There is little worse than being involved in a car accident, especially if there are injuries as a result. Normally, if a person who hits you is intoxicated at the time, it’s much easier to prove fault and seek the compensation you need. Here are a few facts that you can use in your case against a negligent driver.
The criminal limit for your blood alcohol concentration is .08 per cent in Canada. If a driver is in an accident when his or her BAC is at or over this percentage, then that driver can be charged with impaired driving and face criminal charges as well as a claim made by you, the victim. Even though this is the criminal limit, a person who hits you while drunk can still face penalties if his or her BAC is .05 per cent or higher. The reason behind this is that a person can still be impaired with a lower BAC.
Most people who are drinking socially never go over the .05 per cent limit. A glass of wine or two with dinner or having a few beers with food over an hour or two should not result in going over that limit. Of course, the only way to be sure that a driver isn’t driving while intoxicated is to make sure that the person doesn’t drink before getting into his or her vehicle. If anyone thinks that drinking is going to take place, then it’s always a good idea for that person to have a designated driver. With public transportation, taxis and other options, there’s never a reason to get behind the wheel intoxicated.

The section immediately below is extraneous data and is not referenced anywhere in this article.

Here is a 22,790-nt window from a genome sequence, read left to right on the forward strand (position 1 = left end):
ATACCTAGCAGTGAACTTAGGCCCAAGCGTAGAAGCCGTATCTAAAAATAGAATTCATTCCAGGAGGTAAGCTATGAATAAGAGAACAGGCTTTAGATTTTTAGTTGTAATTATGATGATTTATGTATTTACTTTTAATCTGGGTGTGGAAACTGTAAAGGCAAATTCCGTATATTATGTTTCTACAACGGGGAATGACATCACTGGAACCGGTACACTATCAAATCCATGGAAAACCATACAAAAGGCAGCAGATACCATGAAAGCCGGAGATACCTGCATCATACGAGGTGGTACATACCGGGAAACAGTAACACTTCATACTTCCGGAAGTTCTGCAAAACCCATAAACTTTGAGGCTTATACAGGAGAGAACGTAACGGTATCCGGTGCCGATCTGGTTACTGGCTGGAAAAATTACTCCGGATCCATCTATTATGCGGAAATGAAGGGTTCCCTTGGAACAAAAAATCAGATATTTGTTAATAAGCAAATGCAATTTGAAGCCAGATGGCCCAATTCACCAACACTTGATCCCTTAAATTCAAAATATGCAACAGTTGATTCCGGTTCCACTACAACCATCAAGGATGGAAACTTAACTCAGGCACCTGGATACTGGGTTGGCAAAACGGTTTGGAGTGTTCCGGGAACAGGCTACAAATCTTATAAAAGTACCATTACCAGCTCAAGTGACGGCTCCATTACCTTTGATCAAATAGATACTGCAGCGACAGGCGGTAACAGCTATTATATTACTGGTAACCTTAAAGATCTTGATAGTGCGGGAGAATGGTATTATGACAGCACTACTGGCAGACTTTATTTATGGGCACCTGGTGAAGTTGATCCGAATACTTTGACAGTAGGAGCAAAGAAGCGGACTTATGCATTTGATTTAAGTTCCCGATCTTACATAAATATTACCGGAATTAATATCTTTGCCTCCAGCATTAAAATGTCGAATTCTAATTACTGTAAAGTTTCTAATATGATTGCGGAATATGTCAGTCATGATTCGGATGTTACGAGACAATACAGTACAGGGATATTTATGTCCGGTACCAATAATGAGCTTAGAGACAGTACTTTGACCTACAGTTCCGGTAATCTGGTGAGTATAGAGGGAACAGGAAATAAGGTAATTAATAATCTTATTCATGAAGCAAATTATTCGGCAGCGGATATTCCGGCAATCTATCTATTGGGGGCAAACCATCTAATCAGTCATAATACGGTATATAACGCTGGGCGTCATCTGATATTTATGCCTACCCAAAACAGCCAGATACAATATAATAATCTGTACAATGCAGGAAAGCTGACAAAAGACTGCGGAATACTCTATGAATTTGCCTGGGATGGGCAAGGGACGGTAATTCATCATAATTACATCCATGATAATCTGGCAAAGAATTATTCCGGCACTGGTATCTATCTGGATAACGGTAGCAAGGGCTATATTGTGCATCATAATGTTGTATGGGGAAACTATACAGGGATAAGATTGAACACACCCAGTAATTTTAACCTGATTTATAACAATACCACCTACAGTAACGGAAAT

For young drivers, most provinces and territories have a zero per cent blood alcohol content requirement. This is typically enforced until they complete the graduated licensing program and could extend until they reach the age of 21. Those who violate the .05 per cent or .08 per cent rules face penalties such as suspension programs, vehicle impounding or other remedial program requirements.
According to Mothers Against Drunk Driving, it’s those between the ages of 16 and 25 who are most likely to cause a drunk driving accident. They are more likely to drink and drive due to immaturity and are more inexperienced compared to other drivers.
Source: MADD, “Blood Alcohol Concentration (BAC),” accessed Oct. 18, 2016